The disclosure Wednesday of a serious security vulnerability in the .NET Passport service underscored shortcomings with the development and management of the single sign-on technology and may undermine Microsoft Corp.'s efforts to win wider adoption of Passport among businesses and individuals, an industry analyst said.
The flaw came to the company's attention late Wednesday after details about it were posted to an online software vulnerability discussion list.
The vulnerability was in a function that enabled Passport users who had forgotten their password to change it using an e-mail message sent to an address associated with their Passport account. The flaw enabled an attacker to have the password update e-mail sent to an e-mail address of their choice, and required little more than knowledge of their victim's e-mail address to use.
Microsoft scrambled late Wednesday and Thursday to turn off the e-mail update feature and patch the problem, according to Adam Sohn, product manager of Passport at Microsoft. The password update feature was patched and the password e-mail service restored by early Thursday morning, with only a "handful" of .NET Passport customers affected, Sohn said.
However, with 200 million registered users and Passport Wallet features that hold sensitive financial information, the issue raises questions about the security of the entire Passport service, according John Pescatore, an analyst with Gartner Inc.
"This definitely raises the possibility that there are larger security issues (with Passport)," he said.
The fact that such a glaring security hole was discovered by someone outside of Microsoft, years after Passport's debut, does not bode well for the service, Pescatore said.
"We're talking about a back door to reset a password. From the security testing point of view, those things are a lot easier to find than buffer overflows," he said.
The password vulnerability discovered Wednesday may indicate Microsoft is not holding its services such as Passport and MSN TV up to the same scrutiny as its server and desktop products when it comes to security, Pescatore said.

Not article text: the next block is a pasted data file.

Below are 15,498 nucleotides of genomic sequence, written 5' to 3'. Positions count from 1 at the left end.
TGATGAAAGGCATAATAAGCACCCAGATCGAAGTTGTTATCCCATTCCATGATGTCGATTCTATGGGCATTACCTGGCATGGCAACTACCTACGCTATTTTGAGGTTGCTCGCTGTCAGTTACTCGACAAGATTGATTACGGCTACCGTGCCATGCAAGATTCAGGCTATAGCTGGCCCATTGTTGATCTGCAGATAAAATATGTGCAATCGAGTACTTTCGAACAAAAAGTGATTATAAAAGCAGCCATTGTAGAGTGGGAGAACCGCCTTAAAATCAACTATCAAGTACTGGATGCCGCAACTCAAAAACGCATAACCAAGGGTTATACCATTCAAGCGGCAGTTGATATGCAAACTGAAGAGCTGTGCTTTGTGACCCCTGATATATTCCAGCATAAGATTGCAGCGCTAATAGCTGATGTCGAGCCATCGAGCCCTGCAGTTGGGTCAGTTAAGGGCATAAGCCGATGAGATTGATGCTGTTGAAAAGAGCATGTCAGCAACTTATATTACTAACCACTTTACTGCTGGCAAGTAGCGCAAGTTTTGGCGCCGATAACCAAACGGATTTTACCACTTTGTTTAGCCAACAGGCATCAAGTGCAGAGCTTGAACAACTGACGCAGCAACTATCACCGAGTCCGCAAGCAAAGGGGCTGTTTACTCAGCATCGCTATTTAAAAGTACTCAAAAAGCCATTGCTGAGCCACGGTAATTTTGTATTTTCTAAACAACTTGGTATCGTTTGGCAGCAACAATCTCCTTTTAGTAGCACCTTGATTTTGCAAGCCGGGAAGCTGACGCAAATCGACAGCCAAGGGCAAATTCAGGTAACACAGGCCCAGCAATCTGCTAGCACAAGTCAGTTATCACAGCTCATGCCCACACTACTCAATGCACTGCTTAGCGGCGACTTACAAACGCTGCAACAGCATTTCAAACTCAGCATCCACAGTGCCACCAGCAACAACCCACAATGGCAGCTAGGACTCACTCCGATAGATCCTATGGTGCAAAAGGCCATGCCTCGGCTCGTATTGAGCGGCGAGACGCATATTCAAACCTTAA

But Sohn defended Passport's security, saying that Microsoft conducted security training and code reviews for Passport in a similar way that it did for Windows Server 2003 and other products, though not on the same scale.
"It's not a system that's rife (with errors). It's a hardened system. We feel we employ very high levels of scrutiny," he said.
Microsoft was making progress through its Trustworthy Computing initiative and, despite other publicized vulnerabilities in recent years, there is little evidence of customer information being compromised, Sohn said.
While it was too early in the investigation to say whether Microsoft's security testing tools and procedures were to blame, Microsoft will review the Passport code review process and testing tools to figure out how the security hole was left open, Sohn said.
"We want to go out and figure out in a granular way how these got through," he said.
Also under scrutiny will be Microsoft's bug reporting systems for Passport, according to Sohn.
Repeated efforts to contact Microsoft regarding the password problem allegedly went unanswered, according to an e-mail sent to the Full-Disclosure public mailing list by Muhammad Faisal Rauf Danka, who first reported the issue.
While Microsoft has yet to confirm or deny those allegations, Sohn acknowledged that it was possible that Danka's e-mails went undetected by Microsoft.
Systems for processing support requests and other problems reported by Passport's millions of users rely on "a lot of automation and natural language processing," he said.
"It's possible that there is some mail sitting there or that the system didn't know what to do with his piece of mail," Sohn said.
Ironically, Microsoft's Security Response Center received Mr. Danka's message only after it was forwarded to them by the company's campus security, which manages the physical security of Microsoft's buildings, according to Sohn.
At that point, however, Danka's message had already been posted to the Internet, he said.
Microsoft will likely revamp its forms and procedures for submitting issues regarding Passport, in an effort to ensure that critical items are directed to its Security Response Center, Sohn said.
Microsoft will also look to improve the automation technology and ferret out high priority issues from the millions of low-level account and authentication queries that are submitted each day, he said.
Regardless of what steps the company takes going forward, the latest disclosure of a critical security vulnerability is likely to further erode Passport's already shaky standing among businesses, Pescatore said.
"Businesses are worried about risks and this makes them even more worried," he said. "If you see one termite, chances are there are a lot more under the surface."